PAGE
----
A different voice: some shows last one hour and that is a long time to listen to just one person speak. In addition to the above benefits having a conversation with a volunteer or getting them to describe something is a way to allow the audience to hear another voice. This can have a refreshing effect. Lecturing (without taking questions) allows just one interaction- presenter to audience. By introducing a volunteer we now have four potential interactions- presenter to audience as before but also volunteer to audience, presenter to volunteer and volunteer to presenter. 

These six reasons can be boiled down to three categories: volunteers must be useful (extra hands and/or naive actors), their involvement should elicit positive emotions (we empathise and can watch them react) and they can provide drama (by increasing jeopardy and by using their voice).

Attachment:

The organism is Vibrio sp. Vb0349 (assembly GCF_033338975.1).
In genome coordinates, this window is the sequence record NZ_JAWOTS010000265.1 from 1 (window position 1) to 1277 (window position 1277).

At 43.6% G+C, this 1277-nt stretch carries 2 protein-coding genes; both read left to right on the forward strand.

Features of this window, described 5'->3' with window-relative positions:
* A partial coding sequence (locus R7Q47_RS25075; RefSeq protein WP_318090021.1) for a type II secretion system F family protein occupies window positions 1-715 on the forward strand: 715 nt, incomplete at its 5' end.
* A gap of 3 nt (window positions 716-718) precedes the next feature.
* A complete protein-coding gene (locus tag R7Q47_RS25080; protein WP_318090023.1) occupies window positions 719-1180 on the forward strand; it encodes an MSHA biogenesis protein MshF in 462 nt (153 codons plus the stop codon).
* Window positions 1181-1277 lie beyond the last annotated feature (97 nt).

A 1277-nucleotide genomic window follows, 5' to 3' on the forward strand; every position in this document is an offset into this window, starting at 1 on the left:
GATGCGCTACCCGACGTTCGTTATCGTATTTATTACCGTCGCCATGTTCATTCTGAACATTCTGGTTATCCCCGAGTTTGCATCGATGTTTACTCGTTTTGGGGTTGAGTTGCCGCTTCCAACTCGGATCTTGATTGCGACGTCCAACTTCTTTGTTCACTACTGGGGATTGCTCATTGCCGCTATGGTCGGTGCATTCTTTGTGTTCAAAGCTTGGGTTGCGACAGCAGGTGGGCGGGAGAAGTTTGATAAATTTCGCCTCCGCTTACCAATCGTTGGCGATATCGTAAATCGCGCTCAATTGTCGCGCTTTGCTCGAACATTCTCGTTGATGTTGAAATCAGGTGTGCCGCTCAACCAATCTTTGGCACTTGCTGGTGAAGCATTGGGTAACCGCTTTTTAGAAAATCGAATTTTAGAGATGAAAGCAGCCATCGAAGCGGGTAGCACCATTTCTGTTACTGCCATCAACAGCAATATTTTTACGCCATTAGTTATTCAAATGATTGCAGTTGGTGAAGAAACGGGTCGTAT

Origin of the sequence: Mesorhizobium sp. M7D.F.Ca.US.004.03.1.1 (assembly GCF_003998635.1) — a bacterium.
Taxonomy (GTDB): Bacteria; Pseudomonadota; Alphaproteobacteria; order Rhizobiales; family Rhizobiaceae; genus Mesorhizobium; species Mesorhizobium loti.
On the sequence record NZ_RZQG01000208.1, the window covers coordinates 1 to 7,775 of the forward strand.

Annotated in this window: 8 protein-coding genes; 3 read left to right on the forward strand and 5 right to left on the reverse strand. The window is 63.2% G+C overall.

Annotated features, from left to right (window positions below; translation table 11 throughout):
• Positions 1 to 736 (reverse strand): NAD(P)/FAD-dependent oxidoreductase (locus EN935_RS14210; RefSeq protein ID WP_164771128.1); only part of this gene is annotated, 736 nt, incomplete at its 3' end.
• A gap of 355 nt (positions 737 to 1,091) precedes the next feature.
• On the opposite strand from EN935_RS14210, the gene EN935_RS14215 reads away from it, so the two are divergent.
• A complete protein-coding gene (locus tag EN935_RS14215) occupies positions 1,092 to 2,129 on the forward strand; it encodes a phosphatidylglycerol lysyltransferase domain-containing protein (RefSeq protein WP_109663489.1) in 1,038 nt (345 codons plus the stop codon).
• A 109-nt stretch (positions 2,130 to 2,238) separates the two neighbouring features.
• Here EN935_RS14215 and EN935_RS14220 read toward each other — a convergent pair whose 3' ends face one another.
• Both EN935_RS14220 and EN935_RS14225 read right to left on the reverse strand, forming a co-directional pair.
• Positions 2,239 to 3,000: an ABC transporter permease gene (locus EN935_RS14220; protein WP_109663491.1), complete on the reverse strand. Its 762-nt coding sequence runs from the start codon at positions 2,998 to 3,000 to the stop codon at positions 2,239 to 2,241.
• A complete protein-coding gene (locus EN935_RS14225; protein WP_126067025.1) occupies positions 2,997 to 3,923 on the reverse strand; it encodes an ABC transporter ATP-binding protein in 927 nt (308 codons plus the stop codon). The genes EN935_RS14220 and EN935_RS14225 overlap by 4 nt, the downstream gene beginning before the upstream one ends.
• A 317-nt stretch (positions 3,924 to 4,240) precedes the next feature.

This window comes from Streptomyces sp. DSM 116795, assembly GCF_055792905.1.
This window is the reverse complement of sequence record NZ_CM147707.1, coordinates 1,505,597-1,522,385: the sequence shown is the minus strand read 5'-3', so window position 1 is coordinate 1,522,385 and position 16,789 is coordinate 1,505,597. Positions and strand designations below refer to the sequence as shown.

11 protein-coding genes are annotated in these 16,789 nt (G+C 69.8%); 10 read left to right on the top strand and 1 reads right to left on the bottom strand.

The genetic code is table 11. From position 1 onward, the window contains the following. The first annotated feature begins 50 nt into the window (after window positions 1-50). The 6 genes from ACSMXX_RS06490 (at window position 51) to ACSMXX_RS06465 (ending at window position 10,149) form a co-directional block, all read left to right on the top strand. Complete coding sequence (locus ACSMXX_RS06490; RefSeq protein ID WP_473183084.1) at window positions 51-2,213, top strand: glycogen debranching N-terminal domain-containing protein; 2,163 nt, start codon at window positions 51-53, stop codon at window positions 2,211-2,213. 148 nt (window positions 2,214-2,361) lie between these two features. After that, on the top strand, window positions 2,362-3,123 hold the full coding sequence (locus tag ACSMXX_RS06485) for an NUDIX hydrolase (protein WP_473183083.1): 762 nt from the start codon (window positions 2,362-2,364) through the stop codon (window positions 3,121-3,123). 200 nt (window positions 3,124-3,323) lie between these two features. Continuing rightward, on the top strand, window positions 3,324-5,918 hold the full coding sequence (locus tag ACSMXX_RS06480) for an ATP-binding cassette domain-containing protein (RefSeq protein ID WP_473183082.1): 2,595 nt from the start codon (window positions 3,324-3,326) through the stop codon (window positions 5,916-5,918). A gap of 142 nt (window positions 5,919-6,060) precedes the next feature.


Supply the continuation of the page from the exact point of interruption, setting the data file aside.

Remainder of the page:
Now we have a theory as to how to effectively use a volunteer we can ask the following about our own use of volunteers and their use by others:

is the volunteer being useful, are they eliciting positive emotions and do they provide drama?

If the answer to most of these questions is no we then think about whether using a volunteer is necessary (ie: worth the costs) or how the volunteer could be used more effectively. 

Here is an example we can evaluate. If the link doesn’t work search The Wonders of Physics 32 on YouTube, scroll to 22:30 minutes. Here you’ll find a volunteer holding up and shaking three boxes containing ping pong balls to represent the three states of matter. 

  
As this demo is presented in this video the volunteer is not needed as an extra pair of hands (the presenter could easily have done it himself), she does not serve as a naive actor (she is asked to confirm nothing), there is little empathy elicited (it all seems a bit low key and pointless), the volunteer isn’t used to increase jeopardy, she is not encouraged to react, and finally apart from saying her name, we don’t hear her voice